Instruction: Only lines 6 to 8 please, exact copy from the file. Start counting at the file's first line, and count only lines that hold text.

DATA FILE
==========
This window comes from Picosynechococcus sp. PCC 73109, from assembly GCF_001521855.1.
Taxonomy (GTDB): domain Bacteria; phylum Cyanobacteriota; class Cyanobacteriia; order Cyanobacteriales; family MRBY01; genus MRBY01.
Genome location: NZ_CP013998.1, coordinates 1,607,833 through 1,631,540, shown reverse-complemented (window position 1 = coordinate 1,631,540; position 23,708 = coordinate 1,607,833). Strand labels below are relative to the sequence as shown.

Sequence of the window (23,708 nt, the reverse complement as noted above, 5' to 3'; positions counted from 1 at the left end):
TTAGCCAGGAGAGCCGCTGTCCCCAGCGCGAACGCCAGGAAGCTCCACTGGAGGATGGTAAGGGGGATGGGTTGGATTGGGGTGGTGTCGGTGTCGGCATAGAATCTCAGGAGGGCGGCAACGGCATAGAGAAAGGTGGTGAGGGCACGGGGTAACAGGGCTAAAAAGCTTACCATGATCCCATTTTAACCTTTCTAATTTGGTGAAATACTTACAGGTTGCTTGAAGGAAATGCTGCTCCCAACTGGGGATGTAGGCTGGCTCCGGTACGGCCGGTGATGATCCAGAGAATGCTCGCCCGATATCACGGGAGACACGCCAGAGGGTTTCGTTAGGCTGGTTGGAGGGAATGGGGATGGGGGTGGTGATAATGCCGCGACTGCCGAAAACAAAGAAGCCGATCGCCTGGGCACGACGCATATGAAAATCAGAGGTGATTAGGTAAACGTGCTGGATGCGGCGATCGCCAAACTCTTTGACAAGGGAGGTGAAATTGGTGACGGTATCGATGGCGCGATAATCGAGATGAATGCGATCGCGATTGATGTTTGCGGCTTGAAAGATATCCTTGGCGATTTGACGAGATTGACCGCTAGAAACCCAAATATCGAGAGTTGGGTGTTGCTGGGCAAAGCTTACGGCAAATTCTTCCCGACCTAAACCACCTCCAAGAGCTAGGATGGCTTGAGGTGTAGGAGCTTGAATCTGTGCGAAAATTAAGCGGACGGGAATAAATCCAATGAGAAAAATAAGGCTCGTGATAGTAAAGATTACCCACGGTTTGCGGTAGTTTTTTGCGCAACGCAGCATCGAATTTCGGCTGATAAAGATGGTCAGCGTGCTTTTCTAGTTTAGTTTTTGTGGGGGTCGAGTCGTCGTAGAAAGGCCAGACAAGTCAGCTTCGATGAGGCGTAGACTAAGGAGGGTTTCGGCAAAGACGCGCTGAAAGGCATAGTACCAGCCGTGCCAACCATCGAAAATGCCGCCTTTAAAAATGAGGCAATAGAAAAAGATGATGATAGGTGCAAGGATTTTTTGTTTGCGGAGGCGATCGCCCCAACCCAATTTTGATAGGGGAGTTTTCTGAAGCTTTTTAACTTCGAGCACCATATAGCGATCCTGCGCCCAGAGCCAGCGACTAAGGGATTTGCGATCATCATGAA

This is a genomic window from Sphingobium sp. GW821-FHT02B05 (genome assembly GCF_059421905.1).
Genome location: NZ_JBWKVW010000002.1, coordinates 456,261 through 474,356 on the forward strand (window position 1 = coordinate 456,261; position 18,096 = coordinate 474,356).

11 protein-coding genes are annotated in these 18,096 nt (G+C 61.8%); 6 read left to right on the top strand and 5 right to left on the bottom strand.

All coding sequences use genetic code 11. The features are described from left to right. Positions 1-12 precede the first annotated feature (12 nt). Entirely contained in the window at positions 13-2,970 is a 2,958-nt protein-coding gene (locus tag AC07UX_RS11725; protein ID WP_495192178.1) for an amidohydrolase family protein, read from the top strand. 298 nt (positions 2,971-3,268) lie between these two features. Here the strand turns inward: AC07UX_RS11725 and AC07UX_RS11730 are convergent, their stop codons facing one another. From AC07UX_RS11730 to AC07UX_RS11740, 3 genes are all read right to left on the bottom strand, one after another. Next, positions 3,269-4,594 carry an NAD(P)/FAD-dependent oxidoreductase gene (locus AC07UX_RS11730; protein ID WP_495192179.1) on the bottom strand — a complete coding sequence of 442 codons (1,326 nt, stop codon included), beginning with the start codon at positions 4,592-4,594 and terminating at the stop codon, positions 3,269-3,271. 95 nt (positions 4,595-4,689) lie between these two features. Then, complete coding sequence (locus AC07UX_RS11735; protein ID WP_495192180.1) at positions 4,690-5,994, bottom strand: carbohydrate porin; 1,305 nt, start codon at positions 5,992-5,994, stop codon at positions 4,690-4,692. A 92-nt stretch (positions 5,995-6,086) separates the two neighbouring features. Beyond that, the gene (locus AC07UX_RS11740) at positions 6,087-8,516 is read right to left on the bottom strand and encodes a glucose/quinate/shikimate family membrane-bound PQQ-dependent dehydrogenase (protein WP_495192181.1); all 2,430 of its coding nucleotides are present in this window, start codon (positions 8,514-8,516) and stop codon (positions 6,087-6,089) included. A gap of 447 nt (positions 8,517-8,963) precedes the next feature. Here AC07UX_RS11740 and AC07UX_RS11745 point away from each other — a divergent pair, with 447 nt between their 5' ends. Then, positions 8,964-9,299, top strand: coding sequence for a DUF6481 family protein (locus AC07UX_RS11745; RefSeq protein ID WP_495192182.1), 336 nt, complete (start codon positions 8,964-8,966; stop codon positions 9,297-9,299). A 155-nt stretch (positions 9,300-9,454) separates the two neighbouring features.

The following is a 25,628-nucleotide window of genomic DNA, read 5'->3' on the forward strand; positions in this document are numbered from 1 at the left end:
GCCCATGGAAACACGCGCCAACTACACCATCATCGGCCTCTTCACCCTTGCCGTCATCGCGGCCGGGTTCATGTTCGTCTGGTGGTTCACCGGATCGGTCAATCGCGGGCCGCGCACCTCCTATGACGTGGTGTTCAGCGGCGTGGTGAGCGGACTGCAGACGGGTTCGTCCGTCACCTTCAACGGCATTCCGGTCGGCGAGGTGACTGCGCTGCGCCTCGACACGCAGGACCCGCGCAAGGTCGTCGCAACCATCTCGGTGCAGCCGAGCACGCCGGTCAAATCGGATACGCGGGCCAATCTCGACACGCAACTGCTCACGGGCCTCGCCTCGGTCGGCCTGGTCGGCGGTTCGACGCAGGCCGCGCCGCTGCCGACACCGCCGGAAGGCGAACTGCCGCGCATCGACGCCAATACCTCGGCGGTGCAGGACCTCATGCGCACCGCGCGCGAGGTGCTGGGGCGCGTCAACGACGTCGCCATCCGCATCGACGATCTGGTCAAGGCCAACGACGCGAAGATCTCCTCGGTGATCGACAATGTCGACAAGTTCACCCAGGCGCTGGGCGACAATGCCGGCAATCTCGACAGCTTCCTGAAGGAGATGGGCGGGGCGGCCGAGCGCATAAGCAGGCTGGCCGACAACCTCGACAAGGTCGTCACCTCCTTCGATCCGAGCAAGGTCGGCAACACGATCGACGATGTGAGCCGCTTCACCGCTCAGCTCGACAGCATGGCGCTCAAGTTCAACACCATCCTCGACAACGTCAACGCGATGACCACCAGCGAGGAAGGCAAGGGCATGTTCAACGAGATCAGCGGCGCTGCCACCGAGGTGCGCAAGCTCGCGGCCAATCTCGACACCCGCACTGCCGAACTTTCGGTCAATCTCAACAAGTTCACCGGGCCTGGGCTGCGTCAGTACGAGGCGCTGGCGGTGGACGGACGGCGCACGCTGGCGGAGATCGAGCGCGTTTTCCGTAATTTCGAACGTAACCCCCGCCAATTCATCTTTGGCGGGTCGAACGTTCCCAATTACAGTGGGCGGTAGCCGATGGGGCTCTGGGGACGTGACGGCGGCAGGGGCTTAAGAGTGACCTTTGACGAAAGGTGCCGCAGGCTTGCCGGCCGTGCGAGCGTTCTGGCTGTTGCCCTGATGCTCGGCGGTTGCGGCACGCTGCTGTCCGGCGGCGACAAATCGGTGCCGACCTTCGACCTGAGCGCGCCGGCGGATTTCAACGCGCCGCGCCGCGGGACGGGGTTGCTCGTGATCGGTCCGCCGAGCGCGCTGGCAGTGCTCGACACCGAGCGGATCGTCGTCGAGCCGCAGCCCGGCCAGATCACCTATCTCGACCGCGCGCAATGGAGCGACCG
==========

This is a genomic window from Sphingobium sp. GW821-FHT02B05 (genome assembly GCF_059421905.1).
Genome location: NZ_JBWKVW010000002.1, coordinates 456,261 through 474,356 on the forward strand (window position 1 = coordinate 456,261; position 18,096 = coordinate 474,356).

11 protein-coding genes are annotated in these 18,096 nt (G+C 61.8%); 6 read left to right on the top strand and 5 right to left on the bottom strand.